China has long been known as a source for affordable labor, where products can be made and shipped around the world for a fraction of the price of making them in the market where they will ultimately be sold. It has also been known a place where new products can be copied in a heartbeat with practically no development cost, and where intellectual property enforcement is often perceived as a long shot, especially for foreign companies. A common (but fading) perception is that enforcement in China is limited to the occasional televised raid of an unlucky counterfeiter. Sure, it's fun to watch a steamroller press fake Rolexes into asphalt once in a while, but that hardly put a dent in the problem.
It's 2015 and China's economy is the largest in the world. Its appetite for consumer goods is already enormous and increasing at an incredible rate – it passed the U.S. in automotive sales way back in 2009. Chinese wages and manufacturing costs are also on the rise, and China recognizes that providing meaningful intellectual property protection for domestic and international companies is an investment in its economic future. Part of this recognition is reflected in the upcoming establishment of new specialized intellectual property courts in the heavily industrialized areas of Guangzhou, Beijing, and Shanghai.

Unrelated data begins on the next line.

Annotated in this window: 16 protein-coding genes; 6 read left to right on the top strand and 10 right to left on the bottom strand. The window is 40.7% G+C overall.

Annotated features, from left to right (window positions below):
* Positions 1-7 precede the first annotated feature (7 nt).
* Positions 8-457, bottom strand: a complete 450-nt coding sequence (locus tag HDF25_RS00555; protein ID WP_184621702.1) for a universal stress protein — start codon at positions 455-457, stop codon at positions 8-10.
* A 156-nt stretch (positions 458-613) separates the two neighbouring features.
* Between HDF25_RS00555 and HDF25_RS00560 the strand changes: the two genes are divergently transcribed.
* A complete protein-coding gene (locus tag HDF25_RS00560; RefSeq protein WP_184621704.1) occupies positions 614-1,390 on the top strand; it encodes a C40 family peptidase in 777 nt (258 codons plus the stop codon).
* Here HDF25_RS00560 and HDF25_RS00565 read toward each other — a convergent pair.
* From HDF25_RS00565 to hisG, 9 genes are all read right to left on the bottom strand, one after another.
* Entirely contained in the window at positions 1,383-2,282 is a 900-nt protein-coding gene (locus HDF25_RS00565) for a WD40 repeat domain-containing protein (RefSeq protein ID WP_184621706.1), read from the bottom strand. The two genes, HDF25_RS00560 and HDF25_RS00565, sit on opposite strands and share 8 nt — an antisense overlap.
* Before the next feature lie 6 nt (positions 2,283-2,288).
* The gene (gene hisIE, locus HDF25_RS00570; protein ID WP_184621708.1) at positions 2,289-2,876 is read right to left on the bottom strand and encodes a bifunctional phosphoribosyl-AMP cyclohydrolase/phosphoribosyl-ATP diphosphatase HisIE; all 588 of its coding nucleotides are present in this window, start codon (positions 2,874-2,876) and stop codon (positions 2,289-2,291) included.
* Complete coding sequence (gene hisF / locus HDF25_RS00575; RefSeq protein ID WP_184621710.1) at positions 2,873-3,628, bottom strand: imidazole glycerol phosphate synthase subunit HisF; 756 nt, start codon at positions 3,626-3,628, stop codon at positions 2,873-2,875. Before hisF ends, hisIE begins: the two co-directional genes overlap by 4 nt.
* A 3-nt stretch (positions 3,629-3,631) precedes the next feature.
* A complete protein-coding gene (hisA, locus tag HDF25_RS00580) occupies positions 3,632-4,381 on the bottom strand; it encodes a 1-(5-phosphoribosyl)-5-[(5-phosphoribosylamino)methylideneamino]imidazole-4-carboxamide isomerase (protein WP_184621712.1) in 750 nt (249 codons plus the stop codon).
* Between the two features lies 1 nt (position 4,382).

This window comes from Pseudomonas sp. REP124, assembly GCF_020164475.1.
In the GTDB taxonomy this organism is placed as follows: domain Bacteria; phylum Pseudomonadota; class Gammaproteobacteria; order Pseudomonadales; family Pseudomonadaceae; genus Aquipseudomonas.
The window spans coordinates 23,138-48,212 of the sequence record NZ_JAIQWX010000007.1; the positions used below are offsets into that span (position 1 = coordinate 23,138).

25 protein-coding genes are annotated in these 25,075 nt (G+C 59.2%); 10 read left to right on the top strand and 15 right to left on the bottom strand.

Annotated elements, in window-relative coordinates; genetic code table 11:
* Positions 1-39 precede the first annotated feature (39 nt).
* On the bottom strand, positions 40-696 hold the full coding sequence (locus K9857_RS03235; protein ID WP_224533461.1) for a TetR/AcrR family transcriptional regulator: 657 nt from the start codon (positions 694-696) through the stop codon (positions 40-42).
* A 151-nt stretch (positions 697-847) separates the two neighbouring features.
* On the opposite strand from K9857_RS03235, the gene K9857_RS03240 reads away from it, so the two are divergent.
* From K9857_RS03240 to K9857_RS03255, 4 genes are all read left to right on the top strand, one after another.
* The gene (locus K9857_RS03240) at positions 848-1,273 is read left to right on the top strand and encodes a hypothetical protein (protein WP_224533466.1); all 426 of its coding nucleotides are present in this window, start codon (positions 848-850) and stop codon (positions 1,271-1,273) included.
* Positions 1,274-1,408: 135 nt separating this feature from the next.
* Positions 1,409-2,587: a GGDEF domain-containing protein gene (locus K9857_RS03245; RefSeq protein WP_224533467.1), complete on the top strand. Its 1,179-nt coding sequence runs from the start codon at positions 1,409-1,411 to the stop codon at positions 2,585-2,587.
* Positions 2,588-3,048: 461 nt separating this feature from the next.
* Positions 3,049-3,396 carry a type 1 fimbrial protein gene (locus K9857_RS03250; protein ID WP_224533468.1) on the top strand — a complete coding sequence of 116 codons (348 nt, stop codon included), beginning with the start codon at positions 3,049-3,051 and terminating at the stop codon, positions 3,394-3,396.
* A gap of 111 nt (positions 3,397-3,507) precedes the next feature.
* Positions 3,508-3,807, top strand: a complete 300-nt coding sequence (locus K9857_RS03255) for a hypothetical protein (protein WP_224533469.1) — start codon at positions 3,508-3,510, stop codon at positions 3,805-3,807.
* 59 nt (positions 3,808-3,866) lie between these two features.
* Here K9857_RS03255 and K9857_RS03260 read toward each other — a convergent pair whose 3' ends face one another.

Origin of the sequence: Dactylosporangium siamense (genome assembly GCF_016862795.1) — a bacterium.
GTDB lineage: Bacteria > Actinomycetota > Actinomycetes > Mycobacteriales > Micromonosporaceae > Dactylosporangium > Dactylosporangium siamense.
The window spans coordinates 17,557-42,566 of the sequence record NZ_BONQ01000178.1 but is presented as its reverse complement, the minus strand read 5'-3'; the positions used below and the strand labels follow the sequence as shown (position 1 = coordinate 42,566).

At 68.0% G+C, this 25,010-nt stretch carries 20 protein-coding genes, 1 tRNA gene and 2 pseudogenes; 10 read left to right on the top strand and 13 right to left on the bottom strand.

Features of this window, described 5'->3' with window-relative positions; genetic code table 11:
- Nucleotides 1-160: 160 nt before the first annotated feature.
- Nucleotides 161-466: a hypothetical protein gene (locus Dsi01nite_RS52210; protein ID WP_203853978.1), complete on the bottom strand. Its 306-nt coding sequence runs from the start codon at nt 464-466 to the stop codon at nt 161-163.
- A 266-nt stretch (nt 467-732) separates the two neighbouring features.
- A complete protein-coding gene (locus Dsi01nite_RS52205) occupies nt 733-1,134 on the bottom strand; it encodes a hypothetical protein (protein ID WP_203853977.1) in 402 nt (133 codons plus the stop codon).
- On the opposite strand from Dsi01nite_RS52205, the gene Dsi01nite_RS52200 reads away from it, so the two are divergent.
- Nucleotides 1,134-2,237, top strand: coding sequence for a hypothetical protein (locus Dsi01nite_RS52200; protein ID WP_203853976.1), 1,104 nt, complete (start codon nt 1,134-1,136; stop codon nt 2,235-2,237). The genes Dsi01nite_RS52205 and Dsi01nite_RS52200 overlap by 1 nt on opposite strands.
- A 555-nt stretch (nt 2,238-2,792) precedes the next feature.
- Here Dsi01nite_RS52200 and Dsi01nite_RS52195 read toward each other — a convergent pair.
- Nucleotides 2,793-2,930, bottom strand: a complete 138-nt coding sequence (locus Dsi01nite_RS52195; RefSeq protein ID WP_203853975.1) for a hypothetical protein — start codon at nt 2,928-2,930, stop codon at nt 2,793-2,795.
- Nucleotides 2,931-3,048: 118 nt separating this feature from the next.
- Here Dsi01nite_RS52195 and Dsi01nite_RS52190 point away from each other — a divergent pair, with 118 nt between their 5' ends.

When committing resources to research and development of a new product, companies want confidence that their efforts will be rewarded with exclusivity, in addition to the increased sales and market recognition that comes with developing a superior product or brand. It can be a relief to know that a U.S. patent offers protection not just from would-be copycats in our own backyard, but also protects against the importation of infringing goods from China and any other country into the U.S. So is U.S. protection enough? For many, it still is.
The U.S. still provides good bang-for-your buck when it comes to the cost of obtaining a patent or registering a trademark or copyright, so if the U.S. represents a major market for you, start here and worry about the rest of the world later (but not too much later, since you may be time-limited). Enforcement anywhere is expensive and can be unpredictable, but at least the U.S. system is well established and, with exception to a few art areas, is not currently undergoing rapid change.
If you have business operations and relationships in China or plans to develop them, or if China represents a major manufacturing base for competitive products or is already a major consumer of those products, this is a good time to evaluate what protection may be available. There may be several options; China even has three different types of patents. The cost for securing protection may be lower than you think (but don't expect a Chinese attorney to work for $3 per hour), and filing a lawsuit in China is not the only enforcement option.
You cannot protect yourself everywhere – even global companies don't do that - but if you have dismissed China up to this point, it may be time to reconsider.